A notorious Basque terrorist wanted by Interpol may have fled to Northern Ireland, it has emerged.
Jose Ignacio de Juana Chaos, who was released from jail in August, is believed to still be in Ireland having applied for a passport at the Spanish Embassy in Dublin three weeks ago.
The 52-year-old, who is also known under his Basque name as Inaki de Juana Chaos, was sentenced to 3,000 years in prison for his part in 25 murders committed in the 1980s.
He initially served 18 years and was granted early release in 2004 only to be sentenced to a further three years for making threats.
He is now wanted by a Spanish judge to answer charges that he praised or supported terrorism in a letter on his release in the summer. It is believed Inaki may have travelled to Ireland on his Spanish national identity card on August 4, two days after he was released from jail after serving a total of 21 years for terrorist offences.
Embassy sources confirmed he applied for the passport in person at the diplomatic offices in Ballsbridge, south Dublin, on September 3, and claimed he was in the city to learn the Irish language.
An Embassy spokesman confirmed the application was put on hold after a Spanish judge asked Interpol to find the notorious terrorist in Ireland.
Court documents gave a possible address for Inaki in Killester, north Dublin — at the home of Jim Monaghan, one of the Columbia Three.
A campaign to release the men, who had been accused of teaching left-wing rebels bomb-making techniques in the south American country, was led by Sinn Fein Assembly Member Caitriona Ruane.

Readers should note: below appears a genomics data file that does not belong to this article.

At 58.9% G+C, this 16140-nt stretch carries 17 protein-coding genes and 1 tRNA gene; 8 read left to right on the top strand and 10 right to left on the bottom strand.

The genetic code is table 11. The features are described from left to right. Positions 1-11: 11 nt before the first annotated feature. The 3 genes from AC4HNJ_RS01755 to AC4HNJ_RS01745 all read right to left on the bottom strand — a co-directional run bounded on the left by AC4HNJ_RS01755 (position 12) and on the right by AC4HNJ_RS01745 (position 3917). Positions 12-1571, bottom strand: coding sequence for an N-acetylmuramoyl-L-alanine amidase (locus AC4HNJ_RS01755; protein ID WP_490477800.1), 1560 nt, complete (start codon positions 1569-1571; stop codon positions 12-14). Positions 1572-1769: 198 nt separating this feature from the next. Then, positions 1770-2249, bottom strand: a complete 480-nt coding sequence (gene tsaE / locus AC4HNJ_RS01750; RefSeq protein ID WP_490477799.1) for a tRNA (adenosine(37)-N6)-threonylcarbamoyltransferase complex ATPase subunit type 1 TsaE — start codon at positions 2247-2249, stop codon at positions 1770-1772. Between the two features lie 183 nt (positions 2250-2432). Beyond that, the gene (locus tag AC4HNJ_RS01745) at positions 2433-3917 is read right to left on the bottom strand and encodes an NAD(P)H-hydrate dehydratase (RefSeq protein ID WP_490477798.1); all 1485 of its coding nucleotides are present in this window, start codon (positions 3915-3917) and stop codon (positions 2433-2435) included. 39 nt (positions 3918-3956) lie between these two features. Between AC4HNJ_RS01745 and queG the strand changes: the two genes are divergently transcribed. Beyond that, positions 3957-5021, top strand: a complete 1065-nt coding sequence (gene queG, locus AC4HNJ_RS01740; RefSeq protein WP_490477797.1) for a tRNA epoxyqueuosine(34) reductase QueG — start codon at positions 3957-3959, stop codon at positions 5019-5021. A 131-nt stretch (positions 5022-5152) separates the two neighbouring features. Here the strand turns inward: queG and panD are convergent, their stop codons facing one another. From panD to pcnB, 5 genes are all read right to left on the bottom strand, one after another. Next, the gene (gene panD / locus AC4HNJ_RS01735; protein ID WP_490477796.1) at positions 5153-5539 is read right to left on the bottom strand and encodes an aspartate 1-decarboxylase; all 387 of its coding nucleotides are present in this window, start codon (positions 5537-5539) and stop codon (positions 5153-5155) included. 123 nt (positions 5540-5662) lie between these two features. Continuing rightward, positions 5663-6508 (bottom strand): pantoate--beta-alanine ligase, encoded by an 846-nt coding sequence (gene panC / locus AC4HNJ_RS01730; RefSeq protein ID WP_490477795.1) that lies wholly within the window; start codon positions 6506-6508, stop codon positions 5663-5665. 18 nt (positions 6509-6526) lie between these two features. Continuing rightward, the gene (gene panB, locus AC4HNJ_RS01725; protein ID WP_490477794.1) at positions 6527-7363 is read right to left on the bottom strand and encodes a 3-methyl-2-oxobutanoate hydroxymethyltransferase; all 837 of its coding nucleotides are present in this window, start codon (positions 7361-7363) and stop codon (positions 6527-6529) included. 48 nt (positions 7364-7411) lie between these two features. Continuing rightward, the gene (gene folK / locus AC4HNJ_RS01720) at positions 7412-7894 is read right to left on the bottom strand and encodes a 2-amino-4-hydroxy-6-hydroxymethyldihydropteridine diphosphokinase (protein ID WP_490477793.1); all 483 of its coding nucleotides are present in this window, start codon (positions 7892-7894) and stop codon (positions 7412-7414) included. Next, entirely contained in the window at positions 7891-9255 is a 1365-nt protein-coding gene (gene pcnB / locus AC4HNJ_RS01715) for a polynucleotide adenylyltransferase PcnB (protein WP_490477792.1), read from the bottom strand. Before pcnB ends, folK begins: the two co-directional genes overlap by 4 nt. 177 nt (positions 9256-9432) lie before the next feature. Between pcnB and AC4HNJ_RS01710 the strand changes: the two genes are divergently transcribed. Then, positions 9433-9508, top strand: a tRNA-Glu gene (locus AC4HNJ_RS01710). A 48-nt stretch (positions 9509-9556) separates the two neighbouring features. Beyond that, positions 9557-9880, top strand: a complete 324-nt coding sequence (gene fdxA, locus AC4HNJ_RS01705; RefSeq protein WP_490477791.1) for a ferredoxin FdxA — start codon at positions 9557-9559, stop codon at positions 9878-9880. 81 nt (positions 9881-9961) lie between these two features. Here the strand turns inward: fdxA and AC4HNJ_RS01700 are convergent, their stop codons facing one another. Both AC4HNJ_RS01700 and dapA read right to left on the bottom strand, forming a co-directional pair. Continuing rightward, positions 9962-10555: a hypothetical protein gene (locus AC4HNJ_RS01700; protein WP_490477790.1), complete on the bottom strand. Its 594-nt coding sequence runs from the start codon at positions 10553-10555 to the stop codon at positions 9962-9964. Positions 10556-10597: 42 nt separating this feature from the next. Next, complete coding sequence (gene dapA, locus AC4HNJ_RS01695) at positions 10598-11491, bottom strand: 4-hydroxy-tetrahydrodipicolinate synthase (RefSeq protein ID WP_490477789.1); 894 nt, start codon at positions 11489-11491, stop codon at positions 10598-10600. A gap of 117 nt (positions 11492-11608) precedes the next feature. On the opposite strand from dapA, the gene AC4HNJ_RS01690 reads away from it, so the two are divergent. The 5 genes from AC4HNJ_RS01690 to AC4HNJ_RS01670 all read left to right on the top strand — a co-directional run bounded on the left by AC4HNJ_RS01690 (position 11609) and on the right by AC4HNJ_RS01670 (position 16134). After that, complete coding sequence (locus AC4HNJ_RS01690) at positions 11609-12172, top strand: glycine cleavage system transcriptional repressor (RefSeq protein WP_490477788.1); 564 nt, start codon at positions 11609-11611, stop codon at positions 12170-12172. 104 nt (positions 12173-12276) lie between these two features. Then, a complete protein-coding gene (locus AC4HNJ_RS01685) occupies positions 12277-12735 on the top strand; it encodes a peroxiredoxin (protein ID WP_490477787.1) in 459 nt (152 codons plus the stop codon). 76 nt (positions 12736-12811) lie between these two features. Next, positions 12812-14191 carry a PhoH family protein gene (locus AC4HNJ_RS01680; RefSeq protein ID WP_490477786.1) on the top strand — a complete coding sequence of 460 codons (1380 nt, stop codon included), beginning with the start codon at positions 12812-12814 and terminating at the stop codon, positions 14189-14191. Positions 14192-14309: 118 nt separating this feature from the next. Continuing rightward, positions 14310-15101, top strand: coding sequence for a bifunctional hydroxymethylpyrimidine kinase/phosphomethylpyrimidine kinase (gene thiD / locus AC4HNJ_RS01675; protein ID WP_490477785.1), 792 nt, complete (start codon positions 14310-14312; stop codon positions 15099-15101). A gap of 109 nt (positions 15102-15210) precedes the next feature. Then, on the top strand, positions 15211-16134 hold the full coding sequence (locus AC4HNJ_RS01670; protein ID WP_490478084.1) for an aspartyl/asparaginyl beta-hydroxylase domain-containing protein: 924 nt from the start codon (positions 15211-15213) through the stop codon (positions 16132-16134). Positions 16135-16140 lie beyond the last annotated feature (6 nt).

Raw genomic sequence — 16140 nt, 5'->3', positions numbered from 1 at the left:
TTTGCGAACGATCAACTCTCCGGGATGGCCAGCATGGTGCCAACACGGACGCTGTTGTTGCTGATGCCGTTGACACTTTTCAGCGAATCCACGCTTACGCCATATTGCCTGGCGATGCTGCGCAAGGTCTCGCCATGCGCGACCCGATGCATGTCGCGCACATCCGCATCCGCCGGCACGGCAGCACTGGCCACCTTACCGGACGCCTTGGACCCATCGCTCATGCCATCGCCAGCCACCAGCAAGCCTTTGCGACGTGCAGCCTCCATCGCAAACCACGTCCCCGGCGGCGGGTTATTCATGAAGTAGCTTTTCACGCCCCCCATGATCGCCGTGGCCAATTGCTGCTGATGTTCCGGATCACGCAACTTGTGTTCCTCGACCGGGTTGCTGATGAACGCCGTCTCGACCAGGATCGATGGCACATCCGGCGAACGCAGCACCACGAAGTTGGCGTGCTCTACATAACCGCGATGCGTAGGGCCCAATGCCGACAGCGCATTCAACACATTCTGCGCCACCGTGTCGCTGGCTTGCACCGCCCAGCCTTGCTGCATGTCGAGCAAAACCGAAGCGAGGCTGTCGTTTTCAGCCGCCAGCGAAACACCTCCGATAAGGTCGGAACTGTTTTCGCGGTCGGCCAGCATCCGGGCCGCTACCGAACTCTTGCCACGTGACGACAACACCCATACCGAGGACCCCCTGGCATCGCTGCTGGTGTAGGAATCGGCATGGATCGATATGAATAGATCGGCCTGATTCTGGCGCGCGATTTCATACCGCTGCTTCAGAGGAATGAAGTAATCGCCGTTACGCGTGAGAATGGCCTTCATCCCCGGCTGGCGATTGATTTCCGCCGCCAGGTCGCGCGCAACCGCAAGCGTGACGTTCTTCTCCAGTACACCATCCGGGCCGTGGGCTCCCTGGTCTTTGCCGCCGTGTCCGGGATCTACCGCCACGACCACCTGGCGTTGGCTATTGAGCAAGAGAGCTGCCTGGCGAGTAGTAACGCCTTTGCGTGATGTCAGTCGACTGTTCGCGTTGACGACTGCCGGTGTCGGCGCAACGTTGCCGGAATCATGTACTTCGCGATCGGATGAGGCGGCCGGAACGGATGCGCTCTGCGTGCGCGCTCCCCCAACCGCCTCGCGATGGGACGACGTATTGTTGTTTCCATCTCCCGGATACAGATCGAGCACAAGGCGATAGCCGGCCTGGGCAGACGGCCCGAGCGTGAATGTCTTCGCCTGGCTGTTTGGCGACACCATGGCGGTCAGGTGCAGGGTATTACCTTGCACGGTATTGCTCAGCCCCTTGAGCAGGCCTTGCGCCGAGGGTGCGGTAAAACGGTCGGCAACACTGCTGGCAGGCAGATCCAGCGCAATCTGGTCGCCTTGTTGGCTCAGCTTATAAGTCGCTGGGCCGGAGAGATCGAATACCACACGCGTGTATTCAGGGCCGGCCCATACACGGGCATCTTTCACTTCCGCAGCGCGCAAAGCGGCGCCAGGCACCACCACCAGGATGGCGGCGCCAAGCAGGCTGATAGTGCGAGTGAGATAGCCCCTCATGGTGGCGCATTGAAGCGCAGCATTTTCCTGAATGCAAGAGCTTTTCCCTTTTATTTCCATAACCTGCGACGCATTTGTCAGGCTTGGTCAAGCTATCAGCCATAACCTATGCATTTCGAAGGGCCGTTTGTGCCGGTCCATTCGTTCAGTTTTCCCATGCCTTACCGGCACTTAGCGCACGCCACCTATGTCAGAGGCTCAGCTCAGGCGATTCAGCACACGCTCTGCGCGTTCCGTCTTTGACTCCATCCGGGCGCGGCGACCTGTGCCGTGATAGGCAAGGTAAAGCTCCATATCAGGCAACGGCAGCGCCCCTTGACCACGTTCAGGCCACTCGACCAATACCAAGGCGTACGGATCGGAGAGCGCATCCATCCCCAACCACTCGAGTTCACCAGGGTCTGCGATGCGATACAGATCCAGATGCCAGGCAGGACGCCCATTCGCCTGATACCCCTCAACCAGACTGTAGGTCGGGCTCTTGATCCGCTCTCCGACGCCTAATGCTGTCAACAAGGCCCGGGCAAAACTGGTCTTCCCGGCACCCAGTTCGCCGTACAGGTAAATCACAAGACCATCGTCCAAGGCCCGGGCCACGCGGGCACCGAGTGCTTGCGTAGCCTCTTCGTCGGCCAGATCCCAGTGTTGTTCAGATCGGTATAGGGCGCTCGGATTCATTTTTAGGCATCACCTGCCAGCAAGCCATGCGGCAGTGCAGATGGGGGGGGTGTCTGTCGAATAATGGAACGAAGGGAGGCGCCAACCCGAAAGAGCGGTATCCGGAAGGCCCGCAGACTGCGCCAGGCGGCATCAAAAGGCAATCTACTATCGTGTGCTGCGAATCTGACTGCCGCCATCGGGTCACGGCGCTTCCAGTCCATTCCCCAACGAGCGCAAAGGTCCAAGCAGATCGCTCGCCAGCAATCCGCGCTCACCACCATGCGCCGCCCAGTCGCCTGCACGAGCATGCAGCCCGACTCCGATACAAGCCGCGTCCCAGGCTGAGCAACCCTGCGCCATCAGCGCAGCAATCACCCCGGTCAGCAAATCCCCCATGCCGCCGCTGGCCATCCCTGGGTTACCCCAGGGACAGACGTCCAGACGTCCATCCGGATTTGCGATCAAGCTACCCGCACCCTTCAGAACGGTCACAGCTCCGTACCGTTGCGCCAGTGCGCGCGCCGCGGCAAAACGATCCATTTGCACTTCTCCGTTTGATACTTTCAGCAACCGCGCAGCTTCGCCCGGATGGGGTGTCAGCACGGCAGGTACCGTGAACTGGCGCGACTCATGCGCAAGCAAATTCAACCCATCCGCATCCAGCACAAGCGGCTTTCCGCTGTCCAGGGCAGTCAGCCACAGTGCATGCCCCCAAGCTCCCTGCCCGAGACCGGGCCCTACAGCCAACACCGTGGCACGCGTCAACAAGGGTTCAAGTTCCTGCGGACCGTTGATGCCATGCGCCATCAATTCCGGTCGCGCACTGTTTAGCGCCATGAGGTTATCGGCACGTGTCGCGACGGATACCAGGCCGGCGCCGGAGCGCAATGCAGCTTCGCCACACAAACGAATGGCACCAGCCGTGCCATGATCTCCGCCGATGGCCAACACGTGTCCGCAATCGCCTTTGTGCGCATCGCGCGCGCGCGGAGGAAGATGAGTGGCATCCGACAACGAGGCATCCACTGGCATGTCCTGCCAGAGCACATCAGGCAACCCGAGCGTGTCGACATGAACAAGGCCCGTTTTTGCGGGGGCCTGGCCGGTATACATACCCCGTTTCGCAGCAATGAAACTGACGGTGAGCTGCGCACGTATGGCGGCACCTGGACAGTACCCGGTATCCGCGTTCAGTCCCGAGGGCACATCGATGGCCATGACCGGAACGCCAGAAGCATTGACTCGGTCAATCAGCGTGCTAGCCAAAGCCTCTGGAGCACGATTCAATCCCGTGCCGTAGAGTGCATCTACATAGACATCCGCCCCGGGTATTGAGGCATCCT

The three, who denied links with the IRA, were initially acquitted of charges of training FARC rebels.
They fled the country and were later sentenced to 17 years in their absence following an appeal by Colombia’s state prosecutor.
The trio remain the subject of an Interpol arrest warrant.
Detectives are probing whether Inaki has now left Dublin and fled to Northern Ireland where his movements are understood to have been tracked.
The PSNI would not comment on the matter and a spokeswoman said last night: “We do not discuss intelligence matters and no inference should be taken from this.”
Traditional Unionist Voice (TUV) leader, Jim Allister MEP, said the revelation that the ETA terrorist was believed to hiding out with Sinn Fein activists in Belfast or Dublin further shattered the illusion that Sinn Fein had put its terrorist links behind it.
“Here we have the party demanding the devolution of policing and justice, up to its neck in international terrorist collaboration,” he said.
“If Sinn Fein has any semblance of support for the rule of law then let them hand over this internationally wanted terrorist.”